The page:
The last years in the life of Robert Louis Stevenson on the Pacific island of Samoa is the topic of a new biography by Joseph Farrell. He will be joined in conversation by Lavinia Greenlaw who has followed the intrepid travels of William Morris to Iceland.

As well as the tented village in Charlotte Square Gardens, there will be two new venues on George Street, the Greenhouse and the Bosco Theatre, for workshops, talks, readings, exhibitions and theatrical performances. A keynote event, "Paul Auster at 70" will feature the American writer (New York Trilogy)reflecting on the Spirit of '47, at the King’s Theatre.

In this richly layered literary feast, other writers include Chimamanda Ngozi Adichie, James Kelman, Ali Smith, Sebastian Barry, Tracy Chevalier, Jeremy Paxman, Aravind Adiga, Siri Hustvedt, Carol Ann Duffy, M R Carey, Karl Ove Knausgaard, Bettany Hughes, Eimear McBride, Philippe Sands, Jenni Murray, Charley Boorman, Maggie O’Farrell, Peter Høeg, Martin Sixsmith and Michelin Star chef Tom Kitchen …….et al.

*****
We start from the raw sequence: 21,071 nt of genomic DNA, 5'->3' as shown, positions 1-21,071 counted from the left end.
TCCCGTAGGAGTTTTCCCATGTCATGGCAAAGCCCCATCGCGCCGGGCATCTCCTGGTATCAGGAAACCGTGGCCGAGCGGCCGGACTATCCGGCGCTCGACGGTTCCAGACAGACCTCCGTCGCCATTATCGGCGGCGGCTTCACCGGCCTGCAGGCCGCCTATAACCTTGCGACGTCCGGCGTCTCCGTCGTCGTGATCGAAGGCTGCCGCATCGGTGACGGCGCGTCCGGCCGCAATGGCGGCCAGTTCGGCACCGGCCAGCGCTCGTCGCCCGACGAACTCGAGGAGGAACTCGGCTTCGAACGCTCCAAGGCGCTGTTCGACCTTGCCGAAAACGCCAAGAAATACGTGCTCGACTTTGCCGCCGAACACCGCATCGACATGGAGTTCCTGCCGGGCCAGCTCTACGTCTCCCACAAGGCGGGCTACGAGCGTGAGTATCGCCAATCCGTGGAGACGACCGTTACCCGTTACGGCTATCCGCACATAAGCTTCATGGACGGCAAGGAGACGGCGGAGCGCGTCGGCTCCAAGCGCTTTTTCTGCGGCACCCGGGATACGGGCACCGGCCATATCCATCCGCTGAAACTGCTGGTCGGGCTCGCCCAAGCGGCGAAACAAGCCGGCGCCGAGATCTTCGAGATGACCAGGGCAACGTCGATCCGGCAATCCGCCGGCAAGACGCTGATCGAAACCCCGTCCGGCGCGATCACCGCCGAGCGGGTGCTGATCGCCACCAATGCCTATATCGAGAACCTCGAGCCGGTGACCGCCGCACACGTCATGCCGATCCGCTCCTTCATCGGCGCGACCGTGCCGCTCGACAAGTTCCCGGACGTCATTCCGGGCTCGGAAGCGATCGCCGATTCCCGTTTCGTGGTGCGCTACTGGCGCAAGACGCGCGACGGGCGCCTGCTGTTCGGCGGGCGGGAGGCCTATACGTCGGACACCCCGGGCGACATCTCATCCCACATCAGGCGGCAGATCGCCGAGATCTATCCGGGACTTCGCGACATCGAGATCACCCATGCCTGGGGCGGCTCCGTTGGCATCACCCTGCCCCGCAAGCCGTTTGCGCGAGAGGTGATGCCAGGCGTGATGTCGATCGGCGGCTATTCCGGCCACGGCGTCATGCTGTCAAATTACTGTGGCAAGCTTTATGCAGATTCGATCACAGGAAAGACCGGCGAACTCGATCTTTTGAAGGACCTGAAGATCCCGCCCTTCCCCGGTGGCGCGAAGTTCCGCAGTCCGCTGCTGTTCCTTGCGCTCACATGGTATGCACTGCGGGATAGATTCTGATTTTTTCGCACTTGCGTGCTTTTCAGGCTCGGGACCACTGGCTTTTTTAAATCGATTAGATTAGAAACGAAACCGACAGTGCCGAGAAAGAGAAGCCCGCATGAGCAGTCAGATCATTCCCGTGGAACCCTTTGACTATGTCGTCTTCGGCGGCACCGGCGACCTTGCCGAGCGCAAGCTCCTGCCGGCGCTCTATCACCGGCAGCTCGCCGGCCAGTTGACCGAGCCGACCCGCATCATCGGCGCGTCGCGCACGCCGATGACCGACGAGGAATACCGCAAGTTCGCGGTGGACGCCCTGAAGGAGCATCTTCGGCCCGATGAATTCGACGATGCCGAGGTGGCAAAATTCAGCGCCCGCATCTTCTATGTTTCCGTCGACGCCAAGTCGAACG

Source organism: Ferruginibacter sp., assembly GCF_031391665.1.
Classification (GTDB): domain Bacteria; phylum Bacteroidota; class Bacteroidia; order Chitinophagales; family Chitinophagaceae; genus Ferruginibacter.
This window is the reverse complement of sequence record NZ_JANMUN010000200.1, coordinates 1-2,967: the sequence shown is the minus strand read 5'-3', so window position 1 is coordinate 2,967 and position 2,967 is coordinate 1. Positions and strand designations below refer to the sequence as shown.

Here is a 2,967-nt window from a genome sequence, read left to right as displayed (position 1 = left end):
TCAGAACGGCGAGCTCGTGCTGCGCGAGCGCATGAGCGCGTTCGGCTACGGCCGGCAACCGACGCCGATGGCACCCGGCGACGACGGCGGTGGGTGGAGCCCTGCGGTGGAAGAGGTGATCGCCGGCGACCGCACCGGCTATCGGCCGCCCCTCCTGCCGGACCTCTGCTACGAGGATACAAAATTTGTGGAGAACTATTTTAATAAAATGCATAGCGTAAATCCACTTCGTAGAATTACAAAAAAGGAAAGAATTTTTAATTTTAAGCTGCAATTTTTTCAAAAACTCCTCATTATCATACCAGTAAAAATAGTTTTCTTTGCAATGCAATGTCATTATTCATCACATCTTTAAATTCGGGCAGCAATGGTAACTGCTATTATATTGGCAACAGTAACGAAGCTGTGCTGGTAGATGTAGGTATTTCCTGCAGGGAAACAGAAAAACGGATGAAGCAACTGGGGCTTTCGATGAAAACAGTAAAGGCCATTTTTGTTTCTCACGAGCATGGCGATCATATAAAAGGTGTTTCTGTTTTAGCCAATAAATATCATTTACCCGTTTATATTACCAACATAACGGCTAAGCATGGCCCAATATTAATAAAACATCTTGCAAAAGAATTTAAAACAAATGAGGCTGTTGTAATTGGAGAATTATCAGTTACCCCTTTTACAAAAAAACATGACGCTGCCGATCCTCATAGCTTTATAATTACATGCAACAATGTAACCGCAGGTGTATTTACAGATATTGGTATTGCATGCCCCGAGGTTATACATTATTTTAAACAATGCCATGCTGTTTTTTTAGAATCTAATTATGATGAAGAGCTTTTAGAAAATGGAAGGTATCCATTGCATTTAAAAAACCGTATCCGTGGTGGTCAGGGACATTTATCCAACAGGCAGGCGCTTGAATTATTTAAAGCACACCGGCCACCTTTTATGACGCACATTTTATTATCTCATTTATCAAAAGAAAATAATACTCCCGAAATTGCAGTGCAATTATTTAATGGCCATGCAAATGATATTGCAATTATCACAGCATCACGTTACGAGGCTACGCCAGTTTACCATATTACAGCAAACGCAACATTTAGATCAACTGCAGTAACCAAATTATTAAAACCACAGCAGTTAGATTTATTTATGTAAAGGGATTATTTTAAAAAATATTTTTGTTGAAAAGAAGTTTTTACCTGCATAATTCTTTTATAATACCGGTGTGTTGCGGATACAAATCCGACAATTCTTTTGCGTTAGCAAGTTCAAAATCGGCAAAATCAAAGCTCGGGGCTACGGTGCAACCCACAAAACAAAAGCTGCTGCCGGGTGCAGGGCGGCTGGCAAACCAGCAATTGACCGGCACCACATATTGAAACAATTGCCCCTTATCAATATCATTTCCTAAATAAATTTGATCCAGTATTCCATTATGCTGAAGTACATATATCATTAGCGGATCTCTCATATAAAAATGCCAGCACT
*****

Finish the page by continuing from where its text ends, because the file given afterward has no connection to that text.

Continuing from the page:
The Children’s Book Festival presents its own “Big, Bold and Brilliant” programme, curated by Janet Smyth, an entertaining line up of story tellers, writers and illustrators. This is a year of anniversaries to celebrate – Harry Potter (20th), Cat in the Hat (60th) and Enid Blyton’s Famous Five books (75th). Highlights include Sir Chris Hoy reading from his “Flying Fergus” cycling adventures, Julia Donaldson, Debi Gliori, Clare Balding, Patrick Ness, and a Winnie the Pooh Heffalump hunt. In the Story Box Tent, free story telling sessions, as well as educational but fun Science, Animal and Music events, arts, crafts and comic workshops.

Pick up a copy of the colourful Programme (with 6 intriguing covers) from bookshops, cafés, arts and cultural organisations across Scotland. Or Download a pdf from the website.

The Edinburgh International Book Festival 2017 runs 12 - 28 August, 2017.

Tickets go on sale at 8.30am on Tuesday 20 June.

Website - www.edbookfest.co.uk

Box office tel. 0845 373 5888

Box office (to book in person):

EICC, Morrison Street (20 June only)

The Hub, Castlehill, Edinburgh (21 June - 12 August).

EIBF, Charlotte Square Gardens (12 – 28 August).